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A Hungarian restaurant with no goulash?

Written by editor

In Hungarian, the word “igen” means yes.

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In Hungarian, the word “igen” means yes. “Igen migen, haf de fliegen,” is a slightly mocking expression used for Hungarian Jews, translating roughly to “Hungarian Jews, go jump in the lake.” It is also the name of a just-opened restaurant in downtown Jerusalem that aims to introduce a new cuisine to a city that has almost everything from Moroccan to Ethiopian to Japanese to Chinese to Israeli street food.

There are a few Hungarian restaurants in Israel known mainly for chicken paprikash and goulash. Co-owner Rafael Kohn says one of his investors originally envisioned a similar restaurant, but he insisted on a dairy chef’s restaurant. According to the laws of kashrut, followed by most restaurants in Jerusalem, meat and dairy cannot be eaten together. Kosher restaurants serve either meat or dairy. In Tel Aviv, which has fewer Orthodox Jews, restaurants may not be kosher. One famous Tel Aviv restaurant that served dairy Hungarian food, Judith’s, was open for 35 years, and recently closed.

Kohn says he chose to make his restaurant dairy so he can serve traditional Hungarian pastries. He’s hired a Hungarian pastry chef currently working in a Tel Aviv hotel. He has also two chefs, one Hungarian who is currently competing on the Hungarian version of Master Chef, and Yohanan Lambiase, an Italian-born chef who started the Jerusalem Culinary Institute and has been cooking for decades.

IgenMigen is in a courtyard just off Jaffa Road, one of Jerusalem’s main downtown streets. The menu offers a series of Hungarian dishes like korozott, a paprika cheese spread, and langos, fried Hungarian read with cream cheese, yellow cheese and herbs.

The restaurant had a soft opening, with Kohn and Lambiase inviting friends to come taste the food before they opened for business. So far, Kohn says, it’s going well.

“Langos (pronounced lan-gosh) is my biggest seller,” Kohn told The Media Line. “Today I had a family that drove down from Haifa (a two-hour drive) just to eat langos.”

The menu, which is still being finalized, takes advantage of the proximity of Machane Yehuda, the nearby open-air fruit and vegetable market for fresh produce every day. Kohn lives above the restaurant, spending most of his days and nights there.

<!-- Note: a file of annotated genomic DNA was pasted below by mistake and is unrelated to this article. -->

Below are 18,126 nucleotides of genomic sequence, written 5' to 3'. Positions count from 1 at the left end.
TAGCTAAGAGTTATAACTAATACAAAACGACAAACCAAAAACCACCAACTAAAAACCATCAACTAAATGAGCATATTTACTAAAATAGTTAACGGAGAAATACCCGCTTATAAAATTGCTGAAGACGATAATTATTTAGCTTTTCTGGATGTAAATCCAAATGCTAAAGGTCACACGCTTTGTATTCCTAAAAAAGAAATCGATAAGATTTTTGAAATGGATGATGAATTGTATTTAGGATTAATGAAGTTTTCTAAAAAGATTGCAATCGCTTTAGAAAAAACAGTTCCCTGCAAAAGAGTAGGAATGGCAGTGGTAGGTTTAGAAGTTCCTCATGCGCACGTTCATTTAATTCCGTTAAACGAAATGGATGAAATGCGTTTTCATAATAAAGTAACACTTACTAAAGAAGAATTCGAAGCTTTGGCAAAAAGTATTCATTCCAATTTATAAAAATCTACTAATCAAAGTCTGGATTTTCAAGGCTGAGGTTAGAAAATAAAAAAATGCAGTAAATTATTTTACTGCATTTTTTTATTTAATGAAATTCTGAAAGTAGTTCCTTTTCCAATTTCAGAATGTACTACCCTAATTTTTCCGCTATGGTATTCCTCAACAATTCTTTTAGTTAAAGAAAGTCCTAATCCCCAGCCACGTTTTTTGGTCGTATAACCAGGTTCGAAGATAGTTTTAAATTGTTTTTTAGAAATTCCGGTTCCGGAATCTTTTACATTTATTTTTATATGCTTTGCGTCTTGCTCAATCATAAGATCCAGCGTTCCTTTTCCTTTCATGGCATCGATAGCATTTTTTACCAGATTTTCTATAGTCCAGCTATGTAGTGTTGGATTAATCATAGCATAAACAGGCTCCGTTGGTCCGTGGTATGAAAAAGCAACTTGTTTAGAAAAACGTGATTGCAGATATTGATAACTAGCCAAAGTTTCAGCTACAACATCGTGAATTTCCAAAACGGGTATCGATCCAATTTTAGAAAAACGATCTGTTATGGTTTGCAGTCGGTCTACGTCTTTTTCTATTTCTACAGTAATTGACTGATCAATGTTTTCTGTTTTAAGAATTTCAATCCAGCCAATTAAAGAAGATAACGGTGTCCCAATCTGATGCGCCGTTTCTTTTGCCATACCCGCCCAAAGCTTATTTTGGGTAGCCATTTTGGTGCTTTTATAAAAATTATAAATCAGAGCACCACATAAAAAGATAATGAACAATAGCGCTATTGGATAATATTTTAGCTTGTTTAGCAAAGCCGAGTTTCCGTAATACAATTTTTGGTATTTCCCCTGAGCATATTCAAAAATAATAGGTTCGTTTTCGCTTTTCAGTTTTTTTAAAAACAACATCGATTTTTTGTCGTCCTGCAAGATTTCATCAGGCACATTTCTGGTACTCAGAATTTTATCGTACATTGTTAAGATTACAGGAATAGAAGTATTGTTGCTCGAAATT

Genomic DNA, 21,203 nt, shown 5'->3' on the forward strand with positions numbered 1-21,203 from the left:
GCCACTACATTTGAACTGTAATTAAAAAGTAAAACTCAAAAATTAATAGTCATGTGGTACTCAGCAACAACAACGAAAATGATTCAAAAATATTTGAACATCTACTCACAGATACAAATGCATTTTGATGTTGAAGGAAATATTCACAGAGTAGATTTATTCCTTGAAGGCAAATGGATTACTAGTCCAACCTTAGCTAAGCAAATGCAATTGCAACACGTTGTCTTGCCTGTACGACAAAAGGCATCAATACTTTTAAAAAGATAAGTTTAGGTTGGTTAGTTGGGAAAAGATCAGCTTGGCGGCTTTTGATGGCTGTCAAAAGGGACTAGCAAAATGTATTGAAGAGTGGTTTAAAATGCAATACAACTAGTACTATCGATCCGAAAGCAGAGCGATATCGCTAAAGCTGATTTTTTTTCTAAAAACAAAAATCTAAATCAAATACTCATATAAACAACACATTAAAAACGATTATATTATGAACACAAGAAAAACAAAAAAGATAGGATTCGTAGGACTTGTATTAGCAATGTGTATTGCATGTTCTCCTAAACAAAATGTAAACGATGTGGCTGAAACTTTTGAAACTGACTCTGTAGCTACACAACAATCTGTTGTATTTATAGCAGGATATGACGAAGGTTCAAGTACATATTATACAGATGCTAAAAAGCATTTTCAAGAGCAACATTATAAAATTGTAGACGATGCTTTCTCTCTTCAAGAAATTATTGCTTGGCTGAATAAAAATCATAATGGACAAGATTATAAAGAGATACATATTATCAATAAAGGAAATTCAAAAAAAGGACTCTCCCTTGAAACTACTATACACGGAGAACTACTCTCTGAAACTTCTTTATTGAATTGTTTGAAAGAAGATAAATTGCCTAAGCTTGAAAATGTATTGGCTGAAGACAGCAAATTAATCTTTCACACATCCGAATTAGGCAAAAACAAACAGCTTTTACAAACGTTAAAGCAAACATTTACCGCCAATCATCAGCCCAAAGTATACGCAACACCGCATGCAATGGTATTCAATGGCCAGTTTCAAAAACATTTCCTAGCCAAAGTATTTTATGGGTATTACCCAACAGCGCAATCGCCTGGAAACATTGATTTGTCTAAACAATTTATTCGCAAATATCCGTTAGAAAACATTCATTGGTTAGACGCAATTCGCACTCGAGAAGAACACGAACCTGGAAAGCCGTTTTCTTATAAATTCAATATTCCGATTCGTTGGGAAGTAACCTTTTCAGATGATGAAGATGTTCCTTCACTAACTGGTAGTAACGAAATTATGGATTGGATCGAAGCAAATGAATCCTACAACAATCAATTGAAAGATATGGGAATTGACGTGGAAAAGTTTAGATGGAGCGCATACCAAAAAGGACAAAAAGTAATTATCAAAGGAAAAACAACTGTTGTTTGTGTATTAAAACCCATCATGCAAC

Hungarians are known as being good cooks.

“My grandmother was from Austria-Hungary and she was an amazing cook,” Dorraine Weiss, a friend of the chef’s, told The Media Line. “She would use a little bit of this, and a little of that, and it would always turn out amazing.”

Some of the offerings are international rather than Hungarian.

“This is gravlax, (similar to smoked salmon) which has been marinated with beet root, orange zest, capers, and left for five days,” chef Lambiose said as he put a colorful appetizer on the table. “It’s served with a raspberry coulis.”

There is also Turkish pizza or “pide” of an “oven-baked crusty dough stuffed with caramelized onions, black olive tapenade, mint, mozzarella, feta and diced tomato.

It is in the desserts that the restaurant really shines. Offerings include szilvas gomboc, Hungarian plum dumplings served with vanilla cream, and grundel palacsnita, also known as pancakes stuffed with ground walnuts, raisins and rum filling with a chocolate cream sauce. For those who want to go “light” there is a duo of wine poached pears with orange chocolate ganache, vanilla bean and marzipan cream.

Nicky and Binny Zuppnik, a young couple who live near Tel Aviv were on their way to a different restaurant when they spotted IgenMigen, and Nicky remembered she had seen the logo on Facebook. They decided to forgo dinner, and go right to dessert.

“I was a little nervous because I had never had Hungarian food, but it was really good,” Binny Zuppnik told The Media Line. “I had a Hungarian pancake with orange ganache and it was great.”

“I had the poached pears and they were delicious,” Nicky added. “Now we want to come again for dinner.”

Rafael Kohn has plans for his courtyard. Along with a neighboring bookstore/café, and a vegetarian/vegan restaurant moving in soon, he hopes to make the area an art gallery showcasing young artists and offer an organic produce market weekly. He plans to start a Friday brunch and offer Hungarian cakes for sale as well.

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About the author


Editor in chief is Linda Hohnholz.